Today's Procurious Big Ideas Summit brought innovators and thought leaders from across the Procurement space together for high-impact discussions and presentations. Here are just a few of the lessons everyone in attendance learned.

1. Science Fiction is Becoming Fact  (and Fast)
In the day's first keynote, Professor Moran Cerf explored the ways new technology promises to supplement the human mind and body. He believes cutting-edge tools can bring about a new stage in human evolution. Beyond making existing processes more effective, these tools promise to provide humanity with entirely new senses and superhuman powers of cognition. In a sense, we enjoy the opportunity to exercise "intelligent design" over our destiny and our professional capabilities.

2. American Companies Can Learn a lot from Europe
This call to action came from Pat McCarthy of SAP Ariba. While he's seen organizations throughout Europe distinguish themselves by identifying disruptions and taking proactive action, many American companies still lag behind. That's because they're still relying on legacy systems and neglecting to nurture talent effectively. Europe's Procurement leaders, on the other hand, are making smart investments in areas like data science to ensure they've got both the right tools and the right people. Joined by Grant Thorton's Rick Clark, McCarthy advised attendees to take a deep look at their entire organization and develop  phased plans for following in the footsteps of international businesses.

3. The Good Times Won't Last Forever
Sibylline CEO Justin Crump began his presentation by commenting on the relatively peaceful state of the business world. While the headlines paint a hectic picture, the business world is experiencing a period of considerable peace and prosperity. Things are about to get a whole lot more hectic. Throughout this presentation, Crump reflected on five key areas where new risk factors promise to make both day-to-day operations and long-term initiatives more complicated. He did not, however, just focus on the negative. He concluded by encouraging organizations to assess their suppliers more carefully and build a standardized risk model that's capable of evolving with time.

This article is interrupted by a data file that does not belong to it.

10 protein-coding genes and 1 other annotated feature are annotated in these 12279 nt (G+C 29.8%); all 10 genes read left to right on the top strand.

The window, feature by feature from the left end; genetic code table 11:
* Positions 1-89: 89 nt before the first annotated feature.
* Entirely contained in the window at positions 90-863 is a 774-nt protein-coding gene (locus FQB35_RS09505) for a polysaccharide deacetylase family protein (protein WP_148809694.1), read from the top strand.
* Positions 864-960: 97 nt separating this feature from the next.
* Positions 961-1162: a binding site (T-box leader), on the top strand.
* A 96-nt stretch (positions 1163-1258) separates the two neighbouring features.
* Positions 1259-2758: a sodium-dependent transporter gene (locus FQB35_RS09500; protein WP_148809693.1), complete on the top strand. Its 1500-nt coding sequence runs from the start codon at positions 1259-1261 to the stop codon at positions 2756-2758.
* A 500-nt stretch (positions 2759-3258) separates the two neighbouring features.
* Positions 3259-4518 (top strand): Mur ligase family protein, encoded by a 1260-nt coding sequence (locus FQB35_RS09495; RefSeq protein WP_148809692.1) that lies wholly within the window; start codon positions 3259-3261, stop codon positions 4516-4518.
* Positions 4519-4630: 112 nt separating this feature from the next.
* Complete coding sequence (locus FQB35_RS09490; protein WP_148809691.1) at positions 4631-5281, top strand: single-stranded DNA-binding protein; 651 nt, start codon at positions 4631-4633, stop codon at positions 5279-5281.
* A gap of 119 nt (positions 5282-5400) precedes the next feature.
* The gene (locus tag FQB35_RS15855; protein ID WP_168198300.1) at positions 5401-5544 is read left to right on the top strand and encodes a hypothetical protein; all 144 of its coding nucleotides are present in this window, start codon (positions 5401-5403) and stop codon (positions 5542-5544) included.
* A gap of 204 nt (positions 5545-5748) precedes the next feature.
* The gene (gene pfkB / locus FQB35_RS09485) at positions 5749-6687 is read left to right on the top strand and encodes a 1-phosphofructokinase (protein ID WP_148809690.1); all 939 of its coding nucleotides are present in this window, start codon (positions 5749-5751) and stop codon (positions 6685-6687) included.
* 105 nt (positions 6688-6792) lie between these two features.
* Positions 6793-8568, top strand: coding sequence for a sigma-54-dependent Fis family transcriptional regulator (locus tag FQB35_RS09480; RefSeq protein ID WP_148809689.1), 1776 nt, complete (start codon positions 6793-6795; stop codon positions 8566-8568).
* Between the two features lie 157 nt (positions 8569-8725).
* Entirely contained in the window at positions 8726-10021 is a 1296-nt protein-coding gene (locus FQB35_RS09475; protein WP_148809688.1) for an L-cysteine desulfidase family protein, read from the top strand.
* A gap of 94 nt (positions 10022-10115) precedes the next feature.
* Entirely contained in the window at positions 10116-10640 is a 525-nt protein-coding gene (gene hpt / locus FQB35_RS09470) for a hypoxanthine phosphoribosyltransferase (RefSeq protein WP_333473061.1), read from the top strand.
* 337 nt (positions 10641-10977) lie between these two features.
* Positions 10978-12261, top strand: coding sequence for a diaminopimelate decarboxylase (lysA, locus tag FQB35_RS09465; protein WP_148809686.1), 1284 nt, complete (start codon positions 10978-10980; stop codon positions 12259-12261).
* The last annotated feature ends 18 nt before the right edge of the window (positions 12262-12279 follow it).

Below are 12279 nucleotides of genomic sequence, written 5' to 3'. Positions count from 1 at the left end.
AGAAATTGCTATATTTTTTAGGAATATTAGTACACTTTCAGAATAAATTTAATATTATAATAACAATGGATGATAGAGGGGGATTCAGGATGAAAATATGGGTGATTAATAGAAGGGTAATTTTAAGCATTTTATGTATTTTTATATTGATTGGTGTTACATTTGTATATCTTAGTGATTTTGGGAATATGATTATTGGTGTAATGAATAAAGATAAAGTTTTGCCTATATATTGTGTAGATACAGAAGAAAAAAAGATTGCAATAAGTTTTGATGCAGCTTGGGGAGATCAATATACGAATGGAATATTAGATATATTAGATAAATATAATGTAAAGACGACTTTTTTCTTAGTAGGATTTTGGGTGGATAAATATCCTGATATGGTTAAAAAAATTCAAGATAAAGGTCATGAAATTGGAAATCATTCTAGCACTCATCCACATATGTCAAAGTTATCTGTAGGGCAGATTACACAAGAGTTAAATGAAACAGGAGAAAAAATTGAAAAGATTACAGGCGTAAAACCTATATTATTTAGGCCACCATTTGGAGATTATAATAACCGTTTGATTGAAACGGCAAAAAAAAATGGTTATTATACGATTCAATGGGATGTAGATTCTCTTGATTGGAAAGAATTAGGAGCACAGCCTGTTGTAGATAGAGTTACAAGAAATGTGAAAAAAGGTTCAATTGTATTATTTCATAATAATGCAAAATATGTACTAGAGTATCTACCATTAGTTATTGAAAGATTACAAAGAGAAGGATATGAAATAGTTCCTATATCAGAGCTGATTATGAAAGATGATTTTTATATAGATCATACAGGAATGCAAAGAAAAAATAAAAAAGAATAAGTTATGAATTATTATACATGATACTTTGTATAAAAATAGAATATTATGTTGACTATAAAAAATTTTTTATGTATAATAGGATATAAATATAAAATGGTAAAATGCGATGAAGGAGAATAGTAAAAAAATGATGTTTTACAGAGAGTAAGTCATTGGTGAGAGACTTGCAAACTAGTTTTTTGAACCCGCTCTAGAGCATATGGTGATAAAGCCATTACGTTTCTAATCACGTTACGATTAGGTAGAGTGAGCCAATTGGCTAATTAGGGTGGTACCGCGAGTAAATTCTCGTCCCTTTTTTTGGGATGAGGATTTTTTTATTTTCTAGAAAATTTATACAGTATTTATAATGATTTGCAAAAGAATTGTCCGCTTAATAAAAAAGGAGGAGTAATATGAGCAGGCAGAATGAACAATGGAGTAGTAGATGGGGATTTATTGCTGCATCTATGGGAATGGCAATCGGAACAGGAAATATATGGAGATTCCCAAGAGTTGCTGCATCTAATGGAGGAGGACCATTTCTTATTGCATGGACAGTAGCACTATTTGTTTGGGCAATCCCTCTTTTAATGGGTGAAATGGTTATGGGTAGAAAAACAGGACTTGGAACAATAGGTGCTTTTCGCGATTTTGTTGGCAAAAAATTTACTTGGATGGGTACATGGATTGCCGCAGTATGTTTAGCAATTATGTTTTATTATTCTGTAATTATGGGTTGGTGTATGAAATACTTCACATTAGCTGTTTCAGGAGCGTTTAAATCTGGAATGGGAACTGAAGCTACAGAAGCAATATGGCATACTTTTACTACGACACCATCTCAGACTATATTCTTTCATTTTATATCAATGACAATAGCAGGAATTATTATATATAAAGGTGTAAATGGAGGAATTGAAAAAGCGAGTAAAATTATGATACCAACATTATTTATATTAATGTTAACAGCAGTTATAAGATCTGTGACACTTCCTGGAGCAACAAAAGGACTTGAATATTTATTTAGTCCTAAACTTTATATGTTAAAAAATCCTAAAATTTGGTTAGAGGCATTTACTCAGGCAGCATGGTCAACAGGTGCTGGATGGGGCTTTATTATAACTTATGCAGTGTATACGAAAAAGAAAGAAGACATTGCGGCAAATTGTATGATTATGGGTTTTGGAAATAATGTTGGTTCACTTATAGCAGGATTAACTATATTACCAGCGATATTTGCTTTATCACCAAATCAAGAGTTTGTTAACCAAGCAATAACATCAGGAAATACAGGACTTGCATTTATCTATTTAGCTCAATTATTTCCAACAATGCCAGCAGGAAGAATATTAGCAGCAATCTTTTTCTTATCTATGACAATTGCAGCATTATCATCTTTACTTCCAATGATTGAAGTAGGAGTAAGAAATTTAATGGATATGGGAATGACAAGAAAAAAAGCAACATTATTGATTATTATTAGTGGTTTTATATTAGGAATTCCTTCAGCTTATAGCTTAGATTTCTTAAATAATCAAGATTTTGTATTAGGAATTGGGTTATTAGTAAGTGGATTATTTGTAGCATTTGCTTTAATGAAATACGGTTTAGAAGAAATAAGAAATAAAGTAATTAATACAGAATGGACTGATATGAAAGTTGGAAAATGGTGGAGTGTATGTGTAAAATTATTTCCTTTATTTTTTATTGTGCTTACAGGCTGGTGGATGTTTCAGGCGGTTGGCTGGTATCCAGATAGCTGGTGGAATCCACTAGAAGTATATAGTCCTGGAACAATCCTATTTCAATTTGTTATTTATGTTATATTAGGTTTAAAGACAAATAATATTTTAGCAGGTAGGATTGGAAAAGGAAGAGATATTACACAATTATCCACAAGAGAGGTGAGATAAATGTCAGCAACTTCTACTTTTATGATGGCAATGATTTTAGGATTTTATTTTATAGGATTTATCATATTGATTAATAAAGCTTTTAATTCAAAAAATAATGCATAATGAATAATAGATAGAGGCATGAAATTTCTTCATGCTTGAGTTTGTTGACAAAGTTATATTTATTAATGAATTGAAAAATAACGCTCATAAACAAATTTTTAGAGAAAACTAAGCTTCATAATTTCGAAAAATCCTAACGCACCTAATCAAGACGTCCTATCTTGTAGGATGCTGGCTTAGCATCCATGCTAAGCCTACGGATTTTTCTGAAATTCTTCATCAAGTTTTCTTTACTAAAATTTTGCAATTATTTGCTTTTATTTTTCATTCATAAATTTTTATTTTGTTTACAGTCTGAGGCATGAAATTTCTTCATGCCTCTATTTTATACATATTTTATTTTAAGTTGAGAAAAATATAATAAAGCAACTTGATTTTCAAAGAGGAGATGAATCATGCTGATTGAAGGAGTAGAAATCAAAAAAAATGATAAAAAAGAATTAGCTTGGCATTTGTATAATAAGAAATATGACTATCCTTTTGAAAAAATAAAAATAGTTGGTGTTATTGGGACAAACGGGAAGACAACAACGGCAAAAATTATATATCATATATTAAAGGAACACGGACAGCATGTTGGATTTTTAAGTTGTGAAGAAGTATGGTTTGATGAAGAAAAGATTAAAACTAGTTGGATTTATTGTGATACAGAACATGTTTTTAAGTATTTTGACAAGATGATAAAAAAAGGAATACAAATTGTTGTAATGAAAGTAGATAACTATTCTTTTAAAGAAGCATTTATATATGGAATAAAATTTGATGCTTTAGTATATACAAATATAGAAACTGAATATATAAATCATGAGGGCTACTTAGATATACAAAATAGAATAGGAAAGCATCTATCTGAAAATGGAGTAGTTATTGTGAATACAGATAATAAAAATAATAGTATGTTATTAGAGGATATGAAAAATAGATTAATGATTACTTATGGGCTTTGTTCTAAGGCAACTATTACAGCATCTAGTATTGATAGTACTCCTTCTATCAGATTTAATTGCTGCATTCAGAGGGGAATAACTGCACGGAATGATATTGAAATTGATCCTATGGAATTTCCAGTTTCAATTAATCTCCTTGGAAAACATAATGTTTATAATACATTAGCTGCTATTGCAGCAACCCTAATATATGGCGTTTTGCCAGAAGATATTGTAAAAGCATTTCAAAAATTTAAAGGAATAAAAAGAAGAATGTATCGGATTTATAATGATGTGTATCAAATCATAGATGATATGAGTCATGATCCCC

4. Perception is Reality
Is Procurement neglected within your organization? That's probably because it isn't telling a compelling enough story. In his presentation, Source One Director Diego De la Garza remarked that Procurement cannot make an impact unless its peers recognize that it's capable of making an impact. That means communicating big wins clearly and consistently to remind key stakeholders that Procurement is a function worthy of investment.

5. Longevity isn't Necessarily a Good Thing
Dawn Tiura, Naseem Malik, and Lesley Herald used their panel on Procurement talent as an opportunity to poke holes in conventional wisdom and provide valuable advice to professionals at every stage in their careers. One suggestion stuck out as particularly surprising. Staying with one company for ten or more years, Malik suggested, is no longer a sign of loyalty and business acumen. Today, hiring managers are more likely to view a long tenure with one employer as evidence of inflexibility. While it's still not a good idea to switch jobs on a yearly basis, hiring managers are on the lookout for resumes that speak to a diverse range of experiences.

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